A research team led by University of California, Los Angeles says that the moon is older than thought. In their study published in the journal Science Advances, the research team claims that the moon is 40 million to 140 million years older or around 4.51 billion years old.

The researchers based their conclusion on the results of the analysis of zircons, minerals from the moon that were collected by the Apollo 14 mission in 1971. The analysis suggests that the moon was formed 60 million years after the birth of the solar system.

Like its age, how the moon formed is also debated. Many believe that it was formed after a planet called Theia collided with a young Earth. However, the moon’s age could help scientists figure out the major events that followed the moon’s birth. At a Princeton laboratory, the researchers analyzed the uranium in eight zircons. They also studied how the lutetium in the minerals turned into a new element called hafnium.

“Zircons are nature’s best clocks,” said co-author Kevin McKeegan, a professor of geochemistry and cosmochemistry at UCLA. “They are the best mineral in preserving geological history and revealing where they originated.”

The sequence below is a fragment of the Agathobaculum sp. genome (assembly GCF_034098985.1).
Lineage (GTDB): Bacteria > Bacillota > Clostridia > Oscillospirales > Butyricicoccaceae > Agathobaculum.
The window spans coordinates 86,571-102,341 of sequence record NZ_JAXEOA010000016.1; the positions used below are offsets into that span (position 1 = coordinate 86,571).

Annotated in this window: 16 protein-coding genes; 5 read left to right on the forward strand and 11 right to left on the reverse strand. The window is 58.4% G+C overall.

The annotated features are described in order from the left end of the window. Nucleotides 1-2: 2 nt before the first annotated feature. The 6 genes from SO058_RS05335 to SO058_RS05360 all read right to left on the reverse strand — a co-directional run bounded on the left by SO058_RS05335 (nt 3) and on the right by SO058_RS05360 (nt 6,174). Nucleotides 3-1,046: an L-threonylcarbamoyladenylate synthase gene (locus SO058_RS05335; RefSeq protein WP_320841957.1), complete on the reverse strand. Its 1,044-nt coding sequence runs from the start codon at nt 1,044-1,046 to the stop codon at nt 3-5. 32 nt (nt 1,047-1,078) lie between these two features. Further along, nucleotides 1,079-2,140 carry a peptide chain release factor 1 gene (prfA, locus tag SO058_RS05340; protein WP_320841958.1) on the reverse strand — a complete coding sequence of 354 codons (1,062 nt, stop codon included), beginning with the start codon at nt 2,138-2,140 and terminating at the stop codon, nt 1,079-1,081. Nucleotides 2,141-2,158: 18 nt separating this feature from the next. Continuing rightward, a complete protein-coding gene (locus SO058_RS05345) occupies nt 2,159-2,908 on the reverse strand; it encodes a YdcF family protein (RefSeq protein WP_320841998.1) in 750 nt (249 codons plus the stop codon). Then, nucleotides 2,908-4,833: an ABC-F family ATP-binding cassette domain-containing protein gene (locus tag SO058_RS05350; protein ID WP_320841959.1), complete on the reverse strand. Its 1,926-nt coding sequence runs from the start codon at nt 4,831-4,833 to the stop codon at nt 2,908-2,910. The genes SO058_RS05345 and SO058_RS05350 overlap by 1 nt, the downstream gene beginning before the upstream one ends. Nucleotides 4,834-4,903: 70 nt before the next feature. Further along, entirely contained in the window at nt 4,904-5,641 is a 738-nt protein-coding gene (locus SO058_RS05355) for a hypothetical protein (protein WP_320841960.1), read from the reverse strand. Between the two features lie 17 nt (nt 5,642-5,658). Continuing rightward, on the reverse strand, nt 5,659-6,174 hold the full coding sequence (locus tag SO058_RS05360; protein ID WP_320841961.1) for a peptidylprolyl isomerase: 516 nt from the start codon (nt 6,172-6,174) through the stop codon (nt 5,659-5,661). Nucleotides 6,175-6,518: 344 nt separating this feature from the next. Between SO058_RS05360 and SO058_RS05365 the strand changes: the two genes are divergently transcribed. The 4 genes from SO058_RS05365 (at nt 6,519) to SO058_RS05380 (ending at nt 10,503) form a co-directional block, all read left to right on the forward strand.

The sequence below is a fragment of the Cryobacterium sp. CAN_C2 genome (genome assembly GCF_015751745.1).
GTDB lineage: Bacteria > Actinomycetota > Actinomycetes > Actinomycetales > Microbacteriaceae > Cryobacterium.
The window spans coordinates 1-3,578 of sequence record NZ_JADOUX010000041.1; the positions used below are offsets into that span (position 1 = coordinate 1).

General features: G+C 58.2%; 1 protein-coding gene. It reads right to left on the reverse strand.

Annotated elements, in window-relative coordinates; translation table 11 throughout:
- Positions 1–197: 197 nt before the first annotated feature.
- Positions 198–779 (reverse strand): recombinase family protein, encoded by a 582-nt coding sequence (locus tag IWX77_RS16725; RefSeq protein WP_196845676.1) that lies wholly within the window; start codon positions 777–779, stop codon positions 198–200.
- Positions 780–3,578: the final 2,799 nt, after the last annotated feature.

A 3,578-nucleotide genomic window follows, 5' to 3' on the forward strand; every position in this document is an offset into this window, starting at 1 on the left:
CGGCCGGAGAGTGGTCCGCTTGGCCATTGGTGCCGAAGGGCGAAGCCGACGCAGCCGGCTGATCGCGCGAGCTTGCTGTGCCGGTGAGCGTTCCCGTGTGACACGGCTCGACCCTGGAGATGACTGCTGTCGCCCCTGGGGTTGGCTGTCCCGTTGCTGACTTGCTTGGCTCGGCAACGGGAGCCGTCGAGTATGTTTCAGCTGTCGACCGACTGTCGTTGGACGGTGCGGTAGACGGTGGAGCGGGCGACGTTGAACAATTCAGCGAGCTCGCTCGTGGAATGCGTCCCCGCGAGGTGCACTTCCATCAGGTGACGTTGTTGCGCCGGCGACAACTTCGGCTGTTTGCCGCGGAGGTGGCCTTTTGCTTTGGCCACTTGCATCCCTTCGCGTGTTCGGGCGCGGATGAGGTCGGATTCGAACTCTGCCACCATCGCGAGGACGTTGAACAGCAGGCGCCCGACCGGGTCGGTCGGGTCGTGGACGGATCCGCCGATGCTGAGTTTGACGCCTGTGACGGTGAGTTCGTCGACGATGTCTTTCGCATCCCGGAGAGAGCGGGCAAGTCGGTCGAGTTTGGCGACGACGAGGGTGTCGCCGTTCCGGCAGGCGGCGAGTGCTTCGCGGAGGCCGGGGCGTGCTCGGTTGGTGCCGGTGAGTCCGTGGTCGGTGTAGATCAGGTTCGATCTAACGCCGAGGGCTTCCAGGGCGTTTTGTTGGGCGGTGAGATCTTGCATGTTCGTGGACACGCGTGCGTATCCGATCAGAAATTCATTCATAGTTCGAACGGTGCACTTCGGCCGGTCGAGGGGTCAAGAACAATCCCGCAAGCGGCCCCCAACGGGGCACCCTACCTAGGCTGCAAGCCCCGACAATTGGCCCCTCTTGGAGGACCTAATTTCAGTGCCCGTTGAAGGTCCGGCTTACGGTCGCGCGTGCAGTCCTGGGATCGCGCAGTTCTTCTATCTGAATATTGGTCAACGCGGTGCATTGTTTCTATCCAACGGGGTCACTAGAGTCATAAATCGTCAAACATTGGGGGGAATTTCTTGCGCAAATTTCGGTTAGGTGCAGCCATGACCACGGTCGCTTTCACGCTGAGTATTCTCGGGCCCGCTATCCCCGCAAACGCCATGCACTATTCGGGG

After the two planets’ collision, the debris formed into a liquefied moon that eventually turned into a solid state. The zircons revealed that they appeared in the moon’s magma ocean before but they cooled down and converted into its crust and mantle. Other research has determined that the rocks taken from the moon were contaminated by several collisions.

McKeegan pointed out that these rocks do not indicate the age of the moon but they indicate the date of other events that occurred to the moon. Meanwhile, the researchers from UCLA are still studying the zircons. They hope to find more details about the history of the moon with the Apollo mission’s moon samples.